In 1967, the Igbo unilaterally declared their independence from Nigeria. Leading them quixotically was Col. Emeka Ojukwu, who recently died at the age of 78.
The Biafran struggle, for all its lofty goals, was a conflict which should have lasted only weeks, given the overwhelming superiority of the Nigerian federal army and the fact that international governments — seeing the rebellion as a first major challenge to post-colonial borders throughout Africa — weighed in heavily against the rebels. That it lasted for two and a half years was largely due to Ojukwu’s single-mindedness.
Before the Biafrans would capitulate, the Nigerian blockade of Biafra led to a famine and the conflict became imprinted on the international consciousness and conscience, thanks to a handful of British television reports and photographers. By October 1968 several thousand Biafrans, many of them children, were reported to be dying every day. (read more)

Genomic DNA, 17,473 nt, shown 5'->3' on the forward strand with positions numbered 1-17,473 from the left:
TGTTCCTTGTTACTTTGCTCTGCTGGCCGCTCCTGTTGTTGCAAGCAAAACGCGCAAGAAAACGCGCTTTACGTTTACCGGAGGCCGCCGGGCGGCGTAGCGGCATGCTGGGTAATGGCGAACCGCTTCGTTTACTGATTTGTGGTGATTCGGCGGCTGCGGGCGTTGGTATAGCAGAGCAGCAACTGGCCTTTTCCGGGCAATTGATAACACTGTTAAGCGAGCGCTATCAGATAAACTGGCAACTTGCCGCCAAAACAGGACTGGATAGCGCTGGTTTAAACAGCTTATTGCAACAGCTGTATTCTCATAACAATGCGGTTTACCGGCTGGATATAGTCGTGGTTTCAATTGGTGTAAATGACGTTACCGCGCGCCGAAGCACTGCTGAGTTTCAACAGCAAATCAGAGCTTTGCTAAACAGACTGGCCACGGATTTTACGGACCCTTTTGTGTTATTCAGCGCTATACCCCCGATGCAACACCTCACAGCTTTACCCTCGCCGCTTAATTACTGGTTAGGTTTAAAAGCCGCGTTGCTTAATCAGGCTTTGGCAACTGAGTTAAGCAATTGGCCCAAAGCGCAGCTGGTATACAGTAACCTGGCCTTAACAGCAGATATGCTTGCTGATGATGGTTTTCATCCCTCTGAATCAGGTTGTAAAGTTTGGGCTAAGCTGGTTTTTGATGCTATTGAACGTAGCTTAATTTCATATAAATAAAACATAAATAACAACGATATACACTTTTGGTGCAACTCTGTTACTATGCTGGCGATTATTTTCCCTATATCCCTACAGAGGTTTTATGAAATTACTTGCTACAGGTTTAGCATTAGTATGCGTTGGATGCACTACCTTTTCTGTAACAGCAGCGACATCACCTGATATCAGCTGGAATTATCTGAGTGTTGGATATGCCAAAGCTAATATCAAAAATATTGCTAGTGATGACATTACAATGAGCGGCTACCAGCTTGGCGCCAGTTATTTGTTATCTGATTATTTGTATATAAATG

Yet, slowly reporters and photographers arrived, making Biafra the world’s first media famine. But the world could only sit and wait as more than one million people perished, mostly from starvation. With the pictures such as that of a hauntingly emaciated albino boy, Don McCullin introduced the world to the sight of children with stick-thin limbs and grotesquely distended stomachs, characteristic of protein deficiency — images which are to become all too tragically familiar in subsequent decades as famines happened in Bangladesh, Ethiopia, Uganda, and the Sudan.